Millions paid for park - but years later it is still undeveloped
Two large blocks of land purchased by council for millions of dollars to improve South Head's regional park are yet to be developed.
The 247 hectare Te Rau Puriri Regional Park on South Head Rd was purchased by the former Auckland Regional Council in 2005.
A 15.2ha property along the same road was purchased in March 2013 and another 78ha property was purchased in 2014.
Auckland Council regional parks manager Richard Hollier said this land would eventually form the total area of the regional park.
Rodney Local Board deputy chairman Phelan Pirrie said cuts to the regional parks team's budget meant this land sat, untouched.
"There's no money to do it, that's the problem. I think it's crazy. We have spent millions of dollars buying these parks," he said.
Te Rau Puriri had no facilities, and no signs to show how to access the beach. It had an Auckland Council regional park sign.
"I'm not angry about it, I'm just disappointed that we purchase regional parks and then don't provide the budget to develop them," Pirrie said.
Regional parks were allocated $9,729,760 for the financial year of 2016/2017. A small increase from the 2015/2016 budget of $9,522,163.
These totals excluded capital funding for asset renewals and new development works. They also excluded building maintenance budgets.
Hollier said the budget was prioritised to address growth and demand pressures. He said there was no "significant capital funding" identified for this development for the next two years.
With large visitor numbers putting pressure on regional parks at Piha and Muriwai, Pirrie said other parks in the area needed to be developed to spread the load.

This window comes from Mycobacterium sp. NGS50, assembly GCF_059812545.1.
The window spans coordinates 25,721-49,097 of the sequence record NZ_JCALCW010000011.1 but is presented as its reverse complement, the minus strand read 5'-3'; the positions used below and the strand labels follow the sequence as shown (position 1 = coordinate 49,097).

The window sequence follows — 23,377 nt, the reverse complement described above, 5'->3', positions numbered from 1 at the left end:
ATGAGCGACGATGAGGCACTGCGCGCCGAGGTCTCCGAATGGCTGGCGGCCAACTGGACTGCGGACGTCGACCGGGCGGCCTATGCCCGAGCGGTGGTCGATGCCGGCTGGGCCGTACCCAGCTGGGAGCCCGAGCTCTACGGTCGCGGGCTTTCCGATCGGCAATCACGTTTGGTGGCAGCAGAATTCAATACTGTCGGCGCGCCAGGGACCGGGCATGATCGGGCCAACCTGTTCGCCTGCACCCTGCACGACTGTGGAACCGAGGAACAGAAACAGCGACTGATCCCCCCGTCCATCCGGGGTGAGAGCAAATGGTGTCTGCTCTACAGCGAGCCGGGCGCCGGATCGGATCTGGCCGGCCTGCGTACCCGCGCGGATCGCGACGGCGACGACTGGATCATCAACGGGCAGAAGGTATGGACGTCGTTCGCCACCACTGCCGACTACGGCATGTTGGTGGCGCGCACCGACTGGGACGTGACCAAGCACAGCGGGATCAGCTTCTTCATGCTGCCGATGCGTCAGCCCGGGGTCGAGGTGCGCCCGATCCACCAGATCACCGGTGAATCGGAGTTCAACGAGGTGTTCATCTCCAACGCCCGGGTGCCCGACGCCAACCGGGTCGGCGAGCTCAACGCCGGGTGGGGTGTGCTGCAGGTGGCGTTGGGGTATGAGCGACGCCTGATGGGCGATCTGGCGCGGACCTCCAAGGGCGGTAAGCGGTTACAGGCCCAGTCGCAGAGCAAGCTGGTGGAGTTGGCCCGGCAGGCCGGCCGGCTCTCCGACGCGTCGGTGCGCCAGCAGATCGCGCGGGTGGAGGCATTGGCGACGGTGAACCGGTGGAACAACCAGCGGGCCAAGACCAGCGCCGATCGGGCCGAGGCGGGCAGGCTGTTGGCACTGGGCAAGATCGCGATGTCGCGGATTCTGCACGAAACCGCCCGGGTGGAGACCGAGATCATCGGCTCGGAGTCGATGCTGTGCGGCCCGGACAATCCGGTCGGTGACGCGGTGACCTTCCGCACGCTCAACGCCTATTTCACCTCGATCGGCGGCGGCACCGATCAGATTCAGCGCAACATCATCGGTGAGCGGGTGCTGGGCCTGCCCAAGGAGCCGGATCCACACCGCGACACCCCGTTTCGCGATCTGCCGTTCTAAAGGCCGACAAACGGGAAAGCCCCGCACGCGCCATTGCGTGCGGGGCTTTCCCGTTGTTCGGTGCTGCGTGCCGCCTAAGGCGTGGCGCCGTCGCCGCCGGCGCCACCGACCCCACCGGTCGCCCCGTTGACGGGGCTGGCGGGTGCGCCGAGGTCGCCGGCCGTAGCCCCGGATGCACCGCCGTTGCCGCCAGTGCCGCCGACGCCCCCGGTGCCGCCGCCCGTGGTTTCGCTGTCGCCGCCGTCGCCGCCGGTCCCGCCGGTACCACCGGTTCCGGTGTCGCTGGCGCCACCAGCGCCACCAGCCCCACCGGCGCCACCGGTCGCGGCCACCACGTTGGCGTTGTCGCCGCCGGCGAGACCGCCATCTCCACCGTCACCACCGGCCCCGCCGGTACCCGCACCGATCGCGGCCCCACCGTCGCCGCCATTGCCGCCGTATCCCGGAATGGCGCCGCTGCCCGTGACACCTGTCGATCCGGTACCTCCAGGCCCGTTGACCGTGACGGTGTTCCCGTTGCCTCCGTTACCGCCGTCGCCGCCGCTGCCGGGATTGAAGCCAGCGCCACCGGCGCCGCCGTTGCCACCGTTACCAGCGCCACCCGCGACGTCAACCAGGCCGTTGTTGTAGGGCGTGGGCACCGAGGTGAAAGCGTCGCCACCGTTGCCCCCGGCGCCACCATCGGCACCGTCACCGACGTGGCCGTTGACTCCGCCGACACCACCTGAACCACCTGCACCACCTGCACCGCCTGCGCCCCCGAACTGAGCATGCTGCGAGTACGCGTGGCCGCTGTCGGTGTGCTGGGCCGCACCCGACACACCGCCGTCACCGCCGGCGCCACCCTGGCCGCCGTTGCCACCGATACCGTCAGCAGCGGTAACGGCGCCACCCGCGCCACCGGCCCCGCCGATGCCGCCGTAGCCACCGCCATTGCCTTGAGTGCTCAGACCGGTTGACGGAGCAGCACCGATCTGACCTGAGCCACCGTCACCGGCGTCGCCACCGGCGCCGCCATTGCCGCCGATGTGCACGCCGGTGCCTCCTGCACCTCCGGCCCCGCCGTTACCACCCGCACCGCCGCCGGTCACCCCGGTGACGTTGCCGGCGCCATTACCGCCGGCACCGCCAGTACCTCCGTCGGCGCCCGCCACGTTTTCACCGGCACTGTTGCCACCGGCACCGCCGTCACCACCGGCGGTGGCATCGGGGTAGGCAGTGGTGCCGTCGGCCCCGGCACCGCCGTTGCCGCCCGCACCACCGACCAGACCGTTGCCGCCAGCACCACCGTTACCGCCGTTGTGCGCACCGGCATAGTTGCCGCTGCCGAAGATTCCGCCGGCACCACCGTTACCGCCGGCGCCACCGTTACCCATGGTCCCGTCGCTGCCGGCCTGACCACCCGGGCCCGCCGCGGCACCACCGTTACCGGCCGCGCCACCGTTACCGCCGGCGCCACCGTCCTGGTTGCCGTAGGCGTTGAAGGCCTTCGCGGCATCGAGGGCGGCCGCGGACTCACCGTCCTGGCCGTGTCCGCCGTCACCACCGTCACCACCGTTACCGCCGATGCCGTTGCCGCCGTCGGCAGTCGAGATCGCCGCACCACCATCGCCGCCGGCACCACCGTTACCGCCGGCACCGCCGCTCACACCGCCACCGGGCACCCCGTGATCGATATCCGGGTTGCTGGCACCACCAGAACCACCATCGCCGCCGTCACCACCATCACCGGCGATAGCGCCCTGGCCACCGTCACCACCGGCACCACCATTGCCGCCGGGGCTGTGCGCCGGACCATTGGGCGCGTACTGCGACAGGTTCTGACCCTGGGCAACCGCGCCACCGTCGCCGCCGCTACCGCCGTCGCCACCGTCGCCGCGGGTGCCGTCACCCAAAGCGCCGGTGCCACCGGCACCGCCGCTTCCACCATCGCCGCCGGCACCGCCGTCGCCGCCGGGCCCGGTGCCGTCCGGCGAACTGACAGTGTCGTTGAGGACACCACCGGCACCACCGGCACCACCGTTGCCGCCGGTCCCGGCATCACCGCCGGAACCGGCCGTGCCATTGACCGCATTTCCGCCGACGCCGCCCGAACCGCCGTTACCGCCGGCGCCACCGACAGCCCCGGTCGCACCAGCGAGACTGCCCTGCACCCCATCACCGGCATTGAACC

Waitakere Ranges Local Board member Sandra Coney said Kitekite Falls was one of the places most under pressure by people at Piha.
"People aren't necessarily enjoying the place. It's a backdrop for them to take a picture to put on Facebook," she said.
Environmental issues were also occurring at Piha with people "knocking off native plants" and damage happening on the edge of streams "where you can see all the vegetation stripped back and it's down to the bare earth".
"There is actually really quite serious environmental degradation going on in these places as well as the loss of what we were trying to protect for people's experiences," Coney said.
Muriwai residents had also complained about dogs roaming at the gannet colony and tourists' littering, straying from walkways and trampling across the sand dunes. Dune restoration work had been undertaken at Muriwai to halt erosion.
Muriwai attracted more than 1 million visitors per year, Auckland Council's website said.
Coney said budget cuts affected the number of rangers on the ground at regional parks and work was given to contractors who do not have a relationship with the people visiting.
"Everyone is trying to do the same with less money and they aren't actually able to do the same with less money," she said.
"In my view, the level of service has dropped."
Pirrie said planning needed to begin now for Te Rau Puriri as the area had the potential to become a "wonderful" park.
Pirrie said the 15.2ha property the council purchased for $1.5m was previously a prawn farm and had the potential to be a great campsite, which was needed in the area. He said the ponds could be turned into a wetland reserve for birds.
"They will be great places to go and visit."
The 78ha property could become a campsite, Pirrie said.
"Here's an area that could be developed into an amazing campground and it's just sitting there. No-one sees it," he said.
However, Coney who was chairperson for the parks committee when Te Rau Puriri was purchased, said they paid approximately $4.5m to $5m for it and is "perfectly happy" it hasn't been developed.
"We were buying for the future, we were buying land that would be there for future generations," she said.
"The really difficult thing with parks is the land getting so expensive that you can't acquire it. So if you acquire it and just sit on it, in 10-20 years time, you can do the development."
Hollier said the purchase price for the 78ha property remains confidential.
The park would need to go through a planning process which would include development of a concept plan, Hollier said.
That would be followed by a variation to the Regional Parks Management Plan.
From there, council would provide an opportunity for public input to state local issues they would like considered through the plan change. Once a draft plan had been prepared the public would give feedback.
However, Hollier said no time frames had been set and it was likely that it would not be completed for several years.